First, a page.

S.Korea's defence minister warns North Korea of 'hell of destruction'


  • World
  • Wednesday, 13 Dec 2023

FILE PHOTO: A South Korean army soldier stands guard at the South's dismantled guard post inside the Demilitarized Zone (DMZ) in the central section of the inter-Korean border in Cheorwon, December 12, 2018. Ahn Young-joon/Pool via REUTERS/File Photo

SEOUL (Reuters) - South Korea's defence minister threatened on Wednesday to unleash a "hell of destruction" on neighbouring North Korea in retaliation for any reckless actions.

The heightened rhetoric comes after North Korea said last month it would no longer abide by a military pact between the neighbours in 2018 that aimed to reduce tension.

Pyongyang's step came after South Korea said it would partially suspend the deal, following the launch of a spy satellite by the North.

"North Korea has only two choices - peace or destruction," a South Korean defence ministry statement quoted the minister, Shin Won-sik, as saying.

"If North Korea makes reckless actions that harm peace, only a hell of destruction awaits them."

The remarks, made during a meeting of top military commanders, come less than a week after Shin visited the South's missile command, which he said would be tasked with "lethally striking the heart and head of the enemy" in the event of a war.

North Korea has defended its development of missiles and nuclear weapons as a sovereign right necessary to counter moves by the United States and its allies.

"The U.S. aggression and hegemonic moves for strengthened alliance are the root cause of aggravating the regional tension," ruling party newspaper Rodong Sinmun said on Tuesday in a commentary on U.S. drills with Australia and Japan.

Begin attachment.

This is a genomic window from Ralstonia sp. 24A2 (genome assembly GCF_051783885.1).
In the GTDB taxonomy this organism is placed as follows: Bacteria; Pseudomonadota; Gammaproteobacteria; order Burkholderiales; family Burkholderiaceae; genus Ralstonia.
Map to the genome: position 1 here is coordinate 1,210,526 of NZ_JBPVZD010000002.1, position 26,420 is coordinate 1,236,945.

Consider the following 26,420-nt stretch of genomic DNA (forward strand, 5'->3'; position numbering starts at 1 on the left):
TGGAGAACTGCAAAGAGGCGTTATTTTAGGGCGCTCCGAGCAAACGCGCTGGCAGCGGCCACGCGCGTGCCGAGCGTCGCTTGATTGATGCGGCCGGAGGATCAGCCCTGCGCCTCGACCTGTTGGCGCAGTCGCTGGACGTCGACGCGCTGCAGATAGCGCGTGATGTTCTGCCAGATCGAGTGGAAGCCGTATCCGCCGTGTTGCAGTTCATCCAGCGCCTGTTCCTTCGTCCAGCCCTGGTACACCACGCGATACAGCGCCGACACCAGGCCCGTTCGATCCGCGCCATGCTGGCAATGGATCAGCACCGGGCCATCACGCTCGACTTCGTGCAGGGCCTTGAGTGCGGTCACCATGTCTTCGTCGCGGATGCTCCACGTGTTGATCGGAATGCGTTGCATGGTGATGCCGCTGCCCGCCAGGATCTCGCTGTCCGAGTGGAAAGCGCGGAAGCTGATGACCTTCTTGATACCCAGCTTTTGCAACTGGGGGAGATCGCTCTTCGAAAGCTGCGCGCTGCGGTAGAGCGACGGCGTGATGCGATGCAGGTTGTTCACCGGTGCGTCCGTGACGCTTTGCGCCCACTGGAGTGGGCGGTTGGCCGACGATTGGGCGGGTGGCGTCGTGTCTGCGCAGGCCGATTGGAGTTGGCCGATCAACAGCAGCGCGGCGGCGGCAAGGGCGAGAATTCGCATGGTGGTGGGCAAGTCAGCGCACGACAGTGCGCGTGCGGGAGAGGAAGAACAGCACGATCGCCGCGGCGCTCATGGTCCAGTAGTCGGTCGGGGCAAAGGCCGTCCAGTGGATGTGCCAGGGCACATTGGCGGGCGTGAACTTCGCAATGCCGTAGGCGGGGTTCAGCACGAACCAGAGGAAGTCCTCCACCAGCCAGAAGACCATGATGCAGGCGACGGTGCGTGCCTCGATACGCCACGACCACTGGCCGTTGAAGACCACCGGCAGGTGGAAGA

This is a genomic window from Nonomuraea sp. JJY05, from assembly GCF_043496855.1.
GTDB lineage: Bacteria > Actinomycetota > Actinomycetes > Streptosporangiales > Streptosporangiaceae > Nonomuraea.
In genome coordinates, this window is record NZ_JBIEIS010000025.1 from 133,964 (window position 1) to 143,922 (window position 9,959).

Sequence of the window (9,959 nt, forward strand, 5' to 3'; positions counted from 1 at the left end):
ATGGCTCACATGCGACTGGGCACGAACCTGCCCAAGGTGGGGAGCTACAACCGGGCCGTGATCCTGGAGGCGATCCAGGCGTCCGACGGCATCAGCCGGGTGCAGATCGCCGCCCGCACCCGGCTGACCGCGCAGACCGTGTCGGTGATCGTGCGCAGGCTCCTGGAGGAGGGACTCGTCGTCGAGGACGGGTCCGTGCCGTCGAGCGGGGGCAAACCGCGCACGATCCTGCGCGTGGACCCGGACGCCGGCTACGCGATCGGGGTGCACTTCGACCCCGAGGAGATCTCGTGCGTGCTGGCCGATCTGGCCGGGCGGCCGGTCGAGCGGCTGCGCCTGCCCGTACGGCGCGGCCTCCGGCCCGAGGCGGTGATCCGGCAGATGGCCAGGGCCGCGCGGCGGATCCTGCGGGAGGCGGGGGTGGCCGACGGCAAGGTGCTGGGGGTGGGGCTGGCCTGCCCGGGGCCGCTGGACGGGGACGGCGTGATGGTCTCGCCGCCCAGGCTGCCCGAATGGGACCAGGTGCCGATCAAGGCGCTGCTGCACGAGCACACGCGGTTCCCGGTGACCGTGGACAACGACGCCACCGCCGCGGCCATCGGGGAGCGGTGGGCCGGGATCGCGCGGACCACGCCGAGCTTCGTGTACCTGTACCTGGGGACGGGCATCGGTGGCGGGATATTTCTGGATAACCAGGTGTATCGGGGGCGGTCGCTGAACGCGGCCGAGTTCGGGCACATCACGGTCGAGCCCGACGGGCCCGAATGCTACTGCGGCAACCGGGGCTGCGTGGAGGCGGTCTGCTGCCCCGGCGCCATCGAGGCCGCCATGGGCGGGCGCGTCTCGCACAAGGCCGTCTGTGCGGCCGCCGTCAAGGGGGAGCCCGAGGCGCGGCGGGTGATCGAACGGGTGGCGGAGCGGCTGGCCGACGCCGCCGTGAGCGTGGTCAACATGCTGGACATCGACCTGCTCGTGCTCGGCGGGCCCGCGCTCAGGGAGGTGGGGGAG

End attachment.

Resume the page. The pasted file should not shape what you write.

In his meeting with the commanders, Shin outlined steps the military was taking to boost its capabilities.

These include launching its own satellites, improving soldiers' welfare, and "dramatically" strengthening the South's "three-axis" defence system designed to counter the North's military threats, including war plans that call for pre-emptive strikes if necessary.

On Tuesday the ministry requested a hike of 4.5% in next year's defence budget, aiming to boost the "three-axis" system with more submarines, U.S.-made F-35A stealth jets, and missile defence systems.

Last week, the national security advisers of the United States, South Korea and Japan, meeting in Seoul, agreed on new initiatives to respond to North Korea's threats in cyberspace, from cryptocurrency abuses to space launches.

South Korea and the United States will hold talks on nuclear deterrence on Friday as part of Washington's commitment to give Seoul more insight into its plans in the event of conflict with North Korea.

Since their 1950-53 war ended in a truce rather than a peace treaty, the neighbours remain technically in a state of war.

(Reporting by Josh Smith; Editing by Clarence Fernandez)

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